In the Medicare Learning Network booklet on chiropractic services (pdf), CMS addresses more than a dozen of the most frequently asked questions about Medicare coverage of chiropractic services.

These questions — and the responses provided by CMS — are as follows:

Q: Are there any visit caps or limits for chiropractic services?

A: No. There are no caps/limits in Medicare for covered chiropractic care rendered by chiropractors who meet Medicare’s licensure and other requirements as specified in the Medicare Benefit Policy Manual, Chapter 15, Section 30.5 (available at There may be review screens (numbers of visits at which the Medicare Carrier or A/B MAC may require a review of documentation), but caps/limits are not allowed.

Q: Do non-participating (non-par) providers of chiropractic services have to bill Medicare for services to Medicare beneficiaries?

A: Yes. Being non-par does not mean the provider doesn’t have to bill Medicare. All Medicare covered services must be billed to Medicare, or the provider could face penalties. For more details on participating and non-par providers, see the fact sheet entitled “Medicare Enrollment for Physicians, Non-Physician Practitioners, and Other Health Care Suppliers” at (pdf).

Q: Is it true that non-par providers are not subject to Medicare audits/ reviews?

A: No. The non-par or participating (par) status of the physicians does not affect the possibility of any of their Medicare claims being audited/reviewed. CMS audits/reviews are intended to protect Medicare trust funds and to identify billing errors so providers and their billing staff can be alerted to errors and educated on how to avoid future errors.

Q: Can chiropractors opt out of Medicare?

A: No. Opting out of Medicare is not an option for Doctors of Chiropractic. Being non-participating and opting out are not the same things. Chiropractors may decide to be participating or non-participating with regard to Medicare, but they may not opt out.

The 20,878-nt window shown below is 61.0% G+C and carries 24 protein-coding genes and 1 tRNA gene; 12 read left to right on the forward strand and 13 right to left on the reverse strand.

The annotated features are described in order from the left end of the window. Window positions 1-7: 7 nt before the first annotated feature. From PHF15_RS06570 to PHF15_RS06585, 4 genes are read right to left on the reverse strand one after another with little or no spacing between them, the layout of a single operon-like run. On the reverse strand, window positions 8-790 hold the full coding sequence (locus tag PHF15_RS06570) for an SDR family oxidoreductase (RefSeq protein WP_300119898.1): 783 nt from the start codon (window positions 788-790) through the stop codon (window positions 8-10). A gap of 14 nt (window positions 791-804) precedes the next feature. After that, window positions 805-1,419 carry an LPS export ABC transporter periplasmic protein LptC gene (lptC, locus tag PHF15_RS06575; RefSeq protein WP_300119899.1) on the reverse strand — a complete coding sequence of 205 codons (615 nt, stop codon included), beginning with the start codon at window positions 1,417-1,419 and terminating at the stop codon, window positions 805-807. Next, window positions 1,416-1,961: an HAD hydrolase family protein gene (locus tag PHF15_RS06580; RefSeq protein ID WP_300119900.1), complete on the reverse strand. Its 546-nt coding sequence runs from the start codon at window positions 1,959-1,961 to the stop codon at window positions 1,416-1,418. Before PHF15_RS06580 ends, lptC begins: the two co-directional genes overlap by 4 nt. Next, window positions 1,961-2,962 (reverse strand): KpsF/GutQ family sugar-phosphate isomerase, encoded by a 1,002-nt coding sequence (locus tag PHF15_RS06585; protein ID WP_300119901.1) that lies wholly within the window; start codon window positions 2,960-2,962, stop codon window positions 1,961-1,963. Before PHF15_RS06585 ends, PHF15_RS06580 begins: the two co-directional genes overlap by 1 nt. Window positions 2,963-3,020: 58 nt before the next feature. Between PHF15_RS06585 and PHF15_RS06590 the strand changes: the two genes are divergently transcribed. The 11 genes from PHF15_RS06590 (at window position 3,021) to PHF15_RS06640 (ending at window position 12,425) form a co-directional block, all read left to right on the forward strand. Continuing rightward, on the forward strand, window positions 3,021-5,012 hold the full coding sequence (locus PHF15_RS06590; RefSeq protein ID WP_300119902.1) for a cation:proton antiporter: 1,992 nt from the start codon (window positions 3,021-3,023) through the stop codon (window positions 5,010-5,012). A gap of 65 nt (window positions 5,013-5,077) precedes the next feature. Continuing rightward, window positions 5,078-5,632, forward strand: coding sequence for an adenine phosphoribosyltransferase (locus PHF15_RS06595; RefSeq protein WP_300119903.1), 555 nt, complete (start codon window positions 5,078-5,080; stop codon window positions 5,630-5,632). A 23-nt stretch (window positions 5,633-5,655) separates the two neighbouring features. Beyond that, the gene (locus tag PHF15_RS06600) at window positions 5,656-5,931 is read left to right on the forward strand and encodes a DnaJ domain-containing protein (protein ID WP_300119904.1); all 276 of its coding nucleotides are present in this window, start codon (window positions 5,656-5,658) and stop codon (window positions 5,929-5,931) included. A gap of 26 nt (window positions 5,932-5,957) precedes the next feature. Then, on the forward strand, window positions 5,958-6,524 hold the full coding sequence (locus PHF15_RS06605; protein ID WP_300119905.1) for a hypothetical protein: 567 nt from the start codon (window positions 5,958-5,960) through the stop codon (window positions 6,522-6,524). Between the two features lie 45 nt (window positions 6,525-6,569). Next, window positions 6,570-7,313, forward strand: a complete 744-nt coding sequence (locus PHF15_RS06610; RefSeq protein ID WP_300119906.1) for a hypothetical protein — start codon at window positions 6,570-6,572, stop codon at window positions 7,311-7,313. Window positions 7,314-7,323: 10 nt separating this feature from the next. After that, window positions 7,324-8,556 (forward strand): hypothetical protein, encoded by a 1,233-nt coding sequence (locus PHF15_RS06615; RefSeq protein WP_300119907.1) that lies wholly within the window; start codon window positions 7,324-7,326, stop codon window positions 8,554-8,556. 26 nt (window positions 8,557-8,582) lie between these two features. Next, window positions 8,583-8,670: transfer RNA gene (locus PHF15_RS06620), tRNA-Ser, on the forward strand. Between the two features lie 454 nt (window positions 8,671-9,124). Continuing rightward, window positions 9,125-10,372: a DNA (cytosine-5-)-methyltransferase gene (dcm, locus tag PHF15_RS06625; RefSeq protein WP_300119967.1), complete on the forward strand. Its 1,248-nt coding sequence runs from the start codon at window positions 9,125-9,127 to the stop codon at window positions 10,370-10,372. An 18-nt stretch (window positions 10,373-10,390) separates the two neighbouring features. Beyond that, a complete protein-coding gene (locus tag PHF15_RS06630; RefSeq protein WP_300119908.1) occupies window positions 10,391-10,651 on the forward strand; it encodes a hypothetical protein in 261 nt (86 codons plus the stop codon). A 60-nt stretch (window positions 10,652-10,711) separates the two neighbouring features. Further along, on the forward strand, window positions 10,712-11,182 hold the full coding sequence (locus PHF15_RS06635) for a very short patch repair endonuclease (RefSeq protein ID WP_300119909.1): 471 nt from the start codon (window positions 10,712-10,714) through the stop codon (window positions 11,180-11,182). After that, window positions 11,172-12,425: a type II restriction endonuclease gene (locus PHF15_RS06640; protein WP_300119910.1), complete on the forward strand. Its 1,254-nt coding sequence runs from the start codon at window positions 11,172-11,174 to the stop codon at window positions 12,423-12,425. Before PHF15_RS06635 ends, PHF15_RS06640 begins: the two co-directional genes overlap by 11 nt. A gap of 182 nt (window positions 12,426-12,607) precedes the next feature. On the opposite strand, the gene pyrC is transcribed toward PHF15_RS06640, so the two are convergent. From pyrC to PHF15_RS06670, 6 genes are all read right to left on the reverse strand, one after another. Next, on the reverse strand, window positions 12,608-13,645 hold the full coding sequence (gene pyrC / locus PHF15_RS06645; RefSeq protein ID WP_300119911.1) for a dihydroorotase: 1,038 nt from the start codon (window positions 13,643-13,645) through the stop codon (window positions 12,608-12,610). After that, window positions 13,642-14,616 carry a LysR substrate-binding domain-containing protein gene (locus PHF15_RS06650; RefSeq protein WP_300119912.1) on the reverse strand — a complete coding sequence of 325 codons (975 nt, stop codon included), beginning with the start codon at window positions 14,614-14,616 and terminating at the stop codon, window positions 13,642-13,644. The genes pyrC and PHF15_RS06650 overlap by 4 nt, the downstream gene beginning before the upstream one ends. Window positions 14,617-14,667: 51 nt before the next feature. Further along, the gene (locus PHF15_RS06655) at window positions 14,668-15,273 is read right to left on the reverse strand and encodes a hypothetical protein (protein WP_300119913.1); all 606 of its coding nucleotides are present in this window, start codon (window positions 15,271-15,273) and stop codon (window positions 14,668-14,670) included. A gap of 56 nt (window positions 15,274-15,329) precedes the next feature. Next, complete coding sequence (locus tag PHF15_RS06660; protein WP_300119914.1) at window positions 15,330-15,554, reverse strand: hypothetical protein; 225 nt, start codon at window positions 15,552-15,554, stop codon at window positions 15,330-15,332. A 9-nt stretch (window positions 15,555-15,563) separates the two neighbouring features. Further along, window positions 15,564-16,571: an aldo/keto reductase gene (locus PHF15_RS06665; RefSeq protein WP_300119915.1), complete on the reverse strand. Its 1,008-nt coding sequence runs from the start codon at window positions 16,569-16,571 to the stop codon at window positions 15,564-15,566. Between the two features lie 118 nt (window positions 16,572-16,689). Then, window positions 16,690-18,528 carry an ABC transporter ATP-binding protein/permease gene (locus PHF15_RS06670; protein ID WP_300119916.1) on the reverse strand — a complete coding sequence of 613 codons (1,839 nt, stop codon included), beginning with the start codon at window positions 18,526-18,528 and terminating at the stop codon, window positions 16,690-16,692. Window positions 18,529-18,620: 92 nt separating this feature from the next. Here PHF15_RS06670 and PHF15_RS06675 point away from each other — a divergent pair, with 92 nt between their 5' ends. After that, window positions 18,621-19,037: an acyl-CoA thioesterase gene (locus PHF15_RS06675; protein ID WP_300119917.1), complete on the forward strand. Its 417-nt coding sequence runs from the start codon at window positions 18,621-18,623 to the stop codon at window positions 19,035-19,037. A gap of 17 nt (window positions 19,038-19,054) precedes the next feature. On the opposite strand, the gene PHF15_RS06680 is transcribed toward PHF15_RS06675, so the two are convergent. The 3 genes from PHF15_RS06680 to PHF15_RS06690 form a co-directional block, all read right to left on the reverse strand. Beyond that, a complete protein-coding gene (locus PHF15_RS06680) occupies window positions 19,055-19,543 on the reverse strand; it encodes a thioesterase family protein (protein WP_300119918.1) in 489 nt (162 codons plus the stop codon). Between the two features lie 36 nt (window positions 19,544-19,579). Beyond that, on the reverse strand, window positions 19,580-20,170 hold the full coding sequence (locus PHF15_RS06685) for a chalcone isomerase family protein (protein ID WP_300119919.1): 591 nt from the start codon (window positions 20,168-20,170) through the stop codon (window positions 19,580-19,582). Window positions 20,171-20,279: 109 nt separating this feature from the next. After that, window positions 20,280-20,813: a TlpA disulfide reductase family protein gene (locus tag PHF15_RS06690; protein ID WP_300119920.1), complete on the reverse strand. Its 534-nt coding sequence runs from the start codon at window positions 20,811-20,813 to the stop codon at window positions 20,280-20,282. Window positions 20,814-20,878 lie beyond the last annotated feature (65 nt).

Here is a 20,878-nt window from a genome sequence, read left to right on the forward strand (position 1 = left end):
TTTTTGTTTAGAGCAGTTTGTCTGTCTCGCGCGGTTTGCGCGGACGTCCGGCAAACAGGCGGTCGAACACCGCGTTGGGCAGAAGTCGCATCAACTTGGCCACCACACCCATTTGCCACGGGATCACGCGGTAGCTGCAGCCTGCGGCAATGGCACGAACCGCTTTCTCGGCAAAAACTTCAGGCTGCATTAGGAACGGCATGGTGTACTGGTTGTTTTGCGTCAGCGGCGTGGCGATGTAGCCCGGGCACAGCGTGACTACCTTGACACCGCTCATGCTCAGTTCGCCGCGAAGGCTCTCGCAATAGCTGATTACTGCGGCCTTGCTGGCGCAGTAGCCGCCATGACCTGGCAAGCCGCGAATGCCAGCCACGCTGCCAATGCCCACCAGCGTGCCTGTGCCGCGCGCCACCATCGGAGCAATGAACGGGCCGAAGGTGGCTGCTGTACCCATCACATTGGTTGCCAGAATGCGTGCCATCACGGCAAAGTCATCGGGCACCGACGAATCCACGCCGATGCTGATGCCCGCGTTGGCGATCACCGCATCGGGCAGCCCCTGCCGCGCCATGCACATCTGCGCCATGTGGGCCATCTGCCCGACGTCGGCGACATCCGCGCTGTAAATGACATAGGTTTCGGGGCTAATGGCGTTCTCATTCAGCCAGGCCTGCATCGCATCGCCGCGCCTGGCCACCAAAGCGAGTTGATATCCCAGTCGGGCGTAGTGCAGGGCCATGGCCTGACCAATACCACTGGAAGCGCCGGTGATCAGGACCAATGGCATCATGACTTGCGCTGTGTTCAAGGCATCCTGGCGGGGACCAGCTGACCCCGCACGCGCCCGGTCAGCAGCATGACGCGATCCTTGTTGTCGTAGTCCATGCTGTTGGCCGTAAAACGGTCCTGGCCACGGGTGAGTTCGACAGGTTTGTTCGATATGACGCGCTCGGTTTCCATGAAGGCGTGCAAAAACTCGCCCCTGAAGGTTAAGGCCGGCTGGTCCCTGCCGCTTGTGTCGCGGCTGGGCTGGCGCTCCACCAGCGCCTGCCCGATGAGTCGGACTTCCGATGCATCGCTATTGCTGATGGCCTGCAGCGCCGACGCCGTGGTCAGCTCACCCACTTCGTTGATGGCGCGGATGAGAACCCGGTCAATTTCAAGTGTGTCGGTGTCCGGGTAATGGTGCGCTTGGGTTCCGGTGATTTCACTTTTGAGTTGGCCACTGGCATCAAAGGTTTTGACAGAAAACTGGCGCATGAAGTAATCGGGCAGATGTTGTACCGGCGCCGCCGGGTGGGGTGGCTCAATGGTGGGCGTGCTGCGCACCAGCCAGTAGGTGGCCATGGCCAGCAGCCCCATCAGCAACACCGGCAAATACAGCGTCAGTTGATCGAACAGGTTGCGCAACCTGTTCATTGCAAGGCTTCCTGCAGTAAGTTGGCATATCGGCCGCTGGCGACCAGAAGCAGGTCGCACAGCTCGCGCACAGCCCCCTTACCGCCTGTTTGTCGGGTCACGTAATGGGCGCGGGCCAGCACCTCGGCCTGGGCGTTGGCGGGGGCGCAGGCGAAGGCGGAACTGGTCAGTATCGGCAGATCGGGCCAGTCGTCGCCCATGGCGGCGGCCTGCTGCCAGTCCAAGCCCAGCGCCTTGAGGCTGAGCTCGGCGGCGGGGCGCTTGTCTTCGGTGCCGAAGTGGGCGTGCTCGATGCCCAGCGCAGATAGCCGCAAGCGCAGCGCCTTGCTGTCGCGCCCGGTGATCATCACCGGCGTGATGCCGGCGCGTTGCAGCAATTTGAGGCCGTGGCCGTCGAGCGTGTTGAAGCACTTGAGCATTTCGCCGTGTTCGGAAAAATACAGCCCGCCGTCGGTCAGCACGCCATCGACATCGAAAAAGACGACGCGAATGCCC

For further discussions of the Medicare “opt out” provision, see the Medicare Benefit Policy Manual (Chapter 15, Section 40; Definition of Physician/ Practitioner) at (pdf).

Q: Can chiropractors (specialty 35) ever bill for durable medical equipment, prosthetics, orthotics, and supplies?

A: Yes. If as the supplier, they have a valid supplier number assigned by the National Supplier Clearinghouse and Medicare’s rules for ordering the supplies are followed. However, a chiropractor who is a supplier cannot both order and furnish the DME. If a chiropractor orders DME, it will not be reimbursed.

Q: Under what circumstances should the chiropractor get an advance beneficiary notice (ABN) signed by the patient?

A: The decision to deliver an ABN must be based on a genuine reason to expect that Medicare will not pay for a particular service on a specific occasion for that beneficiary due to lack of medical necessity for that service. The beneficiary can then make a reasonable and informed decision about receiving and paying for the service. If the beneficiary decides to receive the service, the chiropractor must submit a claim to Medicare even though it is expected that Medicare will deny the claim and that the beneficiary will pay, unless the beneficiary selects option 2 on the ABN.

Q: What are the covered chiropractic services under Medicare?

A: Spinal manipulation is a covered service under Medicare. Acute, chronic, and maintenance adjustments are all “covered” services, but only acute and chronic services are considered active care and therefore, may be reimbursable. When further clinical improvement cannot reasonably be expected from continuous ongoing care, and the chiropractic treatment moves from corrective to supportive in nature, the treatment is then considered maintenance therapy.